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UW Associate Dean’s Book Relates Fondness for Education and Dogs

October 23, 2018
three men and a woman at a table
UW College of Engineering and Applied Science Associate Dean Steve Barrett (right), Jason Kridner (second from right), Cathy Wicks and Mark Yoder (left) pose for a photo with BeagleBone Black processors. ( Photo)

Since he became an educator, Steve Barrett has strived to provide the best learning tools to as many young people as possible. The fact that one of the most useful items was named after his favorite dog breed was just a bonus.

Barrett, a University of Wyoming professor of electrical and computer engineering and associate dean for academic programs in the College of Engineering and Applied Science (CEAS), has written 12 textbooks for use in microcontroller and embedded systems courses. He was introduced to one microcontroller, the BeagleBone Black, while it was in its planning stages. The open-source hardware Linux PC, just the size of a mint tin, soon became available for educational labs, and Barrett wanted to be involved. The deal got sweeter for Barrett, whose adult daughter owned two beagle dogs, as the unit was nicknamed “Boris” after the beagle mascot.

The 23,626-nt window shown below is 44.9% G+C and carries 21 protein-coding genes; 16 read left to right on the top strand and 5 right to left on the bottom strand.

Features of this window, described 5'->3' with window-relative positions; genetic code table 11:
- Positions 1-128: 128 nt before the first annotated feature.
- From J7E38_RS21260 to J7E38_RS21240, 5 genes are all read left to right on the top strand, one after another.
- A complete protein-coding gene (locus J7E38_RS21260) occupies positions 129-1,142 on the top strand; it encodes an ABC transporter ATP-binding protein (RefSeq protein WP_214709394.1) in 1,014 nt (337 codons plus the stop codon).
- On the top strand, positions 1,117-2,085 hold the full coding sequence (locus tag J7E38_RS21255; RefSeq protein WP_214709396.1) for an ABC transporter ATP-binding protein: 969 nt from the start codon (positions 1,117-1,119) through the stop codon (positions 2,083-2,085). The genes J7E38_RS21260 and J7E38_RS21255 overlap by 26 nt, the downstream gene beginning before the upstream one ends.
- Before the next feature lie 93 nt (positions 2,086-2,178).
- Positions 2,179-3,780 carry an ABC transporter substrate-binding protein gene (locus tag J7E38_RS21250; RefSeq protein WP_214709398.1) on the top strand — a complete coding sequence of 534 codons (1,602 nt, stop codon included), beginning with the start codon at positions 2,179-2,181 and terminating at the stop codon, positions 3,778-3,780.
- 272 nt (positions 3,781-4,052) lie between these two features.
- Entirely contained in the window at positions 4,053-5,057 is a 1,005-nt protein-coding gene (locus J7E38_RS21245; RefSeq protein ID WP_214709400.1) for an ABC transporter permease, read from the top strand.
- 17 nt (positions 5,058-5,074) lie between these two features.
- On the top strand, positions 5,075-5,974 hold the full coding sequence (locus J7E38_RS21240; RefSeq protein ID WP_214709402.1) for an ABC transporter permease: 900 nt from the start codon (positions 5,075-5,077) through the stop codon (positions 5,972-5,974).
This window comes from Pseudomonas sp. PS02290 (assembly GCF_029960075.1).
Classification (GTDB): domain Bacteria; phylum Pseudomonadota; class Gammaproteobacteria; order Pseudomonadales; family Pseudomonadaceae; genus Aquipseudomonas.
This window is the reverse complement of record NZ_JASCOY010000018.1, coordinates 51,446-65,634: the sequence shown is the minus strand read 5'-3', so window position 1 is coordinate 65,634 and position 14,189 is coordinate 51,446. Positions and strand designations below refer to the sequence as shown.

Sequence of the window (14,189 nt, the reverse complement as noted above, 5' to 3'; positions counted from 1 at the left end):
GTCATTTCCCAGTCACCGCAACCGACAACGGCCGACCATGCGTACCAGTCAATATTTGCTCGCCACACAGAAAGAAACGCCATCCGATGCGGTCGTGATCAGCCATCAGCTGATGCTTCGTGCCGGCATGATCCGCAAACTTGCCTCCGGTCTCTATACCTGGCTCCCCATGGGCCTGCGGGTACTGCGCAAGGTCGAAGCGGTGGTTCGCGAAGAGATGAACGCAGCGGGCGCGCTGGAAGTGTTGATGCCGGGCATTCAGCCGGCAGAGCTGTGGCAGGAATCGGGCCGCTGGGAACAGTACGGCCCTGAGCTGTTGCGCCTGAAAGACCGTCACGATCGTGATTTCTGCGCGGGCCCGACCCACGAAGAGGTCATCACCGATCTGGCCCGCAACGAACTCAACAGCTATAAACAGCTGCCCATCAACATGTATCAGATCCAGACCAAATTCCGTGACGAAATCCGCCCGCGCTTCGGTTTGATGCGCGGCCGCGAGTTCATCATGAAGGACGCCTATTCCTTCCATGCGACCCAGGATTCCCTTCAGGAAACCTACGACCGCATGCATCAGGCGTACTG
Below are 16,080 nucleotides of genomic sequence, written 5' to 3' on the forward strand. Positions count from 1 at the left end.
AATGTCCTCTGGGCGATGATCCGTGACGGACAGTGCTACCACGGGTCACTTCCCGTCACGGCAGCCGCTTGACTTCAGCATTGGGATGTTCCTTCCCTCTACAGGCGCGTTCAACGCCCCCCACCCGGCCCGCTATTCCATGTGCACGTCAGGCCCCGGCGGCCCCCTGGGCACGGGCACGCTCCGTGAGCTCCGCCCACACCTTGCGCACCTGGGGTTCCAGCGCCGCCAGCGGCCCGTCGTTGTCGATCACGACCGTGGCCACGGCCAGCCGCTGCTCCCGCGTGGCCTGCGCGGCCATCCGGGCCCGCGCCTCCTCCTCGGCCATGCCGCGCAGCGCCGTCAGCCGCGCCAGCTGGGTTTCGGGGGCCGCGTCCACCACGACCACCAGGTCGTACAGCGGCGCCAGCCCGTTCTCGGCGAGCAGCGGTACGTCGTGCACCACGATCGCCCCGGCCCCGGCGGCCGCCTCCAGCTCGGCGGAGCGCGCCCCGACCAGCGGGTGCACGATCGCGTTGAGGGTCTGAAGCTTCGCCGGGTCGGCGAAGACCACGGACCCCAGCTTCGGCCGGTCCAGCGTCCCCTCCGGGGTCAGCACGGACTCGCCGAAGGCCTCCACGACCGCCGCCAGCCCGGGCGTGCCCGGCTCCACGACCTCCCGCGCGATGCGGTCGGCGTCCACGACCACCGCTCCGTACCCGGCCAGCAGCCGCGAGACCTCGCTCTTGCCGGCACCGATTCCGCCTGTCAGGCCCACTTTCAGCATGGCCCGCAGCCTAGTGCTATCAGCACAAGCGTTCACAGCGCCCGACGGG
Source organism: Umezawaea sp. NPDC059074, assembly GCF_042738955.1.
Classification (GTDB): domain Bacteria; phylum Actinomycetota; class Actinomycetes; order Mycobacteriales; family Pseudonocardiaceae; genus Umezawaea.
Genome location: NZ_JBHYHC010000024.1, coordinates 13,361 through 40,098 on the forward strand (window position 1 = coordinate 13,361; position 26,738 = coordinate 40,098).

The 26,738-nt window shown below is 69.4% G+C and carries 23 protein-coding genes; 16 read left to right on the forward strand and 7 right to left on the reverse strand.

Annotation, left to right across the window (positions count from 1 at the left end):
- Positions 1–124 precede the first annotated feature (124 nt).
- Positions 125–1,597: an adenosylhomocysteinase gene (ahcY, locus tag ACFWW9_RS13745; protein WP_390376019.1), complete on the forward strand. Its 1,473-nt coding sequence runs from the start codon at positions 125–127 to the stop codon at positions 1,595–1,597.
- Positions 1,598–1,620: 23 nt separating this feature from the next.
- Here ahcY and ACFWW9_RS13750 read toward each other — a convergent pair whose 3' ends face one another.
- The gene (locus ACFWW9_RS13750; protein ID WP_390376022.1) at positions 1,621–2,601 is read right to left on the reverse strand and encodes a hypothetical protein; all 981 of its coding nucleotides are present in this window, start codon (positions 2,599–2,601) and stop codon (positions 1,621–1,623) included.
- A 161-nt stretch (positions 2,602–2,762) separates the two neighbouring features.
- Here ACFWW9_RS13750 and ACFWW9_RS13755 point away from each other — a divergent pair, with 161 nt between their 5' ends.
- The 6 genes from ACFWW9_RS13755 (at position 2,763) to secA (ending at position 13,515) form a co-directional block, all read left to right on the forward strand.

He and co-founder Jason Kridner wrote a textbook in 2015, “Bad to the Bone: Crafting Electronic Systems with BeagleBone Black.” It now is in its second edition and covers topics such as getting started with the basics of using BeagleBone Black in a classroom and exercises centered on motivational and fun robotic projects.

The goal of the book is to reduce barriers for faculty and students in order to use the embedded Linux processor. Through a partnership with Morgan & Claypool Publishers, it allowed students across the globe to have free electronic access to the work. Barrett, along with Kridner and Mark Yoder, taught the first American Society for Engineering Education BeagleBone hands-on workshop in 2013. Participants built circuits and coded with BeagleBone in an effort to increase confidence in teaching methods.

Barrett is a very visible presence in the CEAS and serves as an administrator, teacher and researcher. Despite his busy schedule, he always makes time to serve as a mentor to students and faculty. Sadly, his two “grand” beagles died earlier this year, but Barrett remains passionate about the BeagleBone project and using it to educate the nation’s youth.

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